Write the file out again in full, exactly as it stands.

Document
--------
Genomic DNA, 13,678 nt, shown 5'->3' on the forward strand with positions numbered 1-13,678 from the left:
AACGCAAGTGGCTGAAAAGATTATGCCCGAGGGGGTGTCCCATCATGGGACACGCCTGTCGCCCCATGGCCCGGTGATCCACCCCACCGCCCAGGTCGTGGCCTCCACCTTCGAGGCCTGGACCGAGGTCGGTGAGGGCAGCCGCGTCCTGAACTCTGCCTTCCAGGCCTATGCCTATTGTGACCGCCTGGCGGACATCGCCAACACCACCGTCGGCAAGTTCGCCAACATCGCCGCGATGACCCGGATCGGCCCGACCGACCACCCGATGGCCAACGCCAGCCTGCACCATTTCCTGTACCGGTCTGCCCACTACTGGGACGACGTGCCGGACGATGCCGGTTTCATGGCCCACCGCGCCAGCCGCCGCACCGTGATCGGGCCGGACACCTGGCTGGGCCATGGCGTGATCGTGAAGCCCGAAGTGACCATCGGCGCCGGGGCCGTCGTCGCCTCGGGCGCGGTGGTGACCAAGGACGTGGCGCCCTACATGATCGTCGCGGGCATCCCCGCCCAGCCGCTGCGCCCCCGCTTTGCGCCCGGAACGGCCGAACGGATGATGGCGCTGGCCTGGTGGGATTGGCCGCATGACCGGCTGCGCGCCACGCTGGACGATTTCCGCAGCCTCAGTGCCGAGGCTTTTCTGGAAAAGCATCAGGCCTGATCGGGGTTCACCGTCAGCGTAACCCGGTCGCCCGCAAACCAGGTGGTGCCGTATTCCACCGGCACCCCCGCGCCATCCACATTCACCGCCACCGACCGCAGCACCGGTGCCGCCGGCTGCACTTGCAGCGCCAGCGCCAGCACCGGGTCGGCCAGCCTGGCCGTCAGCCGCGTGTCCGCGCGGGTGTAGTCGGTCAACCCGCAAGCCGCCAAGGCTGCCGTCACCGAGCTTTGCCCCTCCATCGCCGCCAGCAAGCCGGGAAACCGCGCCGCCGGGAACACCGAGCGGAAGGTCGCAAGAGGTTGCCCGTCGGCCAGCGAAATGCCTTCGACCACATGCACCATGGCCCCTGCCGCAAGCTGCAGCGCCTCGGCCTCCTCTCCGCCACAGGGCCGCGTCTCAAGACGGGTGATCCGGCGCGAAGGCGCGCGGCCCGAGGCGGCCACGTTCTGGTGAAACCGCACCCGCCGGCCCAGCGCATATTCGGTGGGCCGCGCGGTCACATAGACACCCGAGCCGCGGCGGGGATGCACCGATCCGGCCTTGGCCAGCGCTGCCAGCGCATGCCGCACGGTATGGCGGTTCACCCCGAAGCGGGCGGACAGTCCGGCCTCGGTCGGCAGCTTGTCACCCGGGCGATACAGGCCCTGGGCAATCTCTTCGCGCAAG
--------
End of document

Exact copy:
Genomic DNA, 13,678 nt, shown 5'->3' on the forward strand with positions numbered 1-13,678 from the left:
AACGCAAGTGGCTGAAAAGATTATGCCCGAGGGGGTGTCCCATCATGGGACACGCCTGTCGCCCCATGGCCCGGTGATCCACCCCACCGCCCAGGTCGTGGCCTCCACCTTCGAGGCCTGGACCGAGGTCGGTGAGGGCAGCCGCGTCCTGAACTCTGCCTTCCAGGCCTATGCCTATTGTGACCGCCTGGCGGACATCGCCAACACCACCGTCGGCAAGTTCGCCAACATCGCCGCGATGACCCGGATCGGCCCGACCGACCACCCGATGGCCAACGCCAGCCTGCACCATTTCCTGTACCGGTCTGCCCACTACTGGGACGACGTGCCGGACGATGCCGGTTTCATGGCCCACCGCGCCAGCCGCCGCACCGTGATCGGGCCGGACACCTGGCTGGGCCATGGCGTGATCGTGAAGCCCGAAGTGACCATCGGCGCCGGGGCCGTCGTCGCCTCGGGCGCGGTGGTGACCAAGGACGTGGCGCCCTACATGATCGTCGCGGGCATCCCCGCCCAGCCGCTGCGCCCCCGCTTTGCGCCCGGAACGGCCGAACGGATGATGGCGCTGGCCTGGTGGGATTGGCCGCATGACCGGCTGCGCGCCACGCTGGACGATTTCCGCAGCCTCAGTGCCGAGGCTTTTCTGGAAAAGCATCAGGCCTGATCGGGGTTCACCGTCAGCGTAACCCGGTCGCCCGCAAACCAGGTGGTGCCGTATTCCACCGGCACCCCCGCGCCATCCACATTCACCGCCACCGACCGCAGCACCGGTGCCGCCGGCTGCACTTGCAGCGCCAGCGCCAGCACCGGGTCGGCCAGCCTGGCCGTCAGCCGCGTGTCCGCGCGGGTGTAGTCGGTCAACCCGCAAGCCGCCAAGGCTGCCGTCACCGAGCTTTGCCCCTCCATCGCCGCCAGCAAGCCGGGAAACCGCGCCGCCGGGAACACCGAGCGGAAGGTCGCAAGAGGTTGCCCGTCGGCCAGCGAAATGCCTTCGACCACATGCACCATGGCCCCTGCCGCAAGCTGCAGCGCCTCGGCCTCCTCTCCGCCACAGGGCCGCGTCTCAAGACGGGTGATCCGGCGCGAAGGCGCGCGGCCCGAGGCGGCCACGTTCTGGTGAAACCGCACCCGCCGGCCCAGCGCATATTCGGTGGGCCGCGCGGTCACATAGACACCCGAGCCGCGGCGGGGATGCACCGATCCGGCCTTGGCCAGCGCTGCCAGCGCATGCCGCACGGTATGGCGGTTCACCCCGAAGCGGGCGGACAGTCCGGCCTCGGTCGGCAGCTTGTCACCCGGGCGATACAGGCCCTGGGCAATCTCTTCGCGCAAG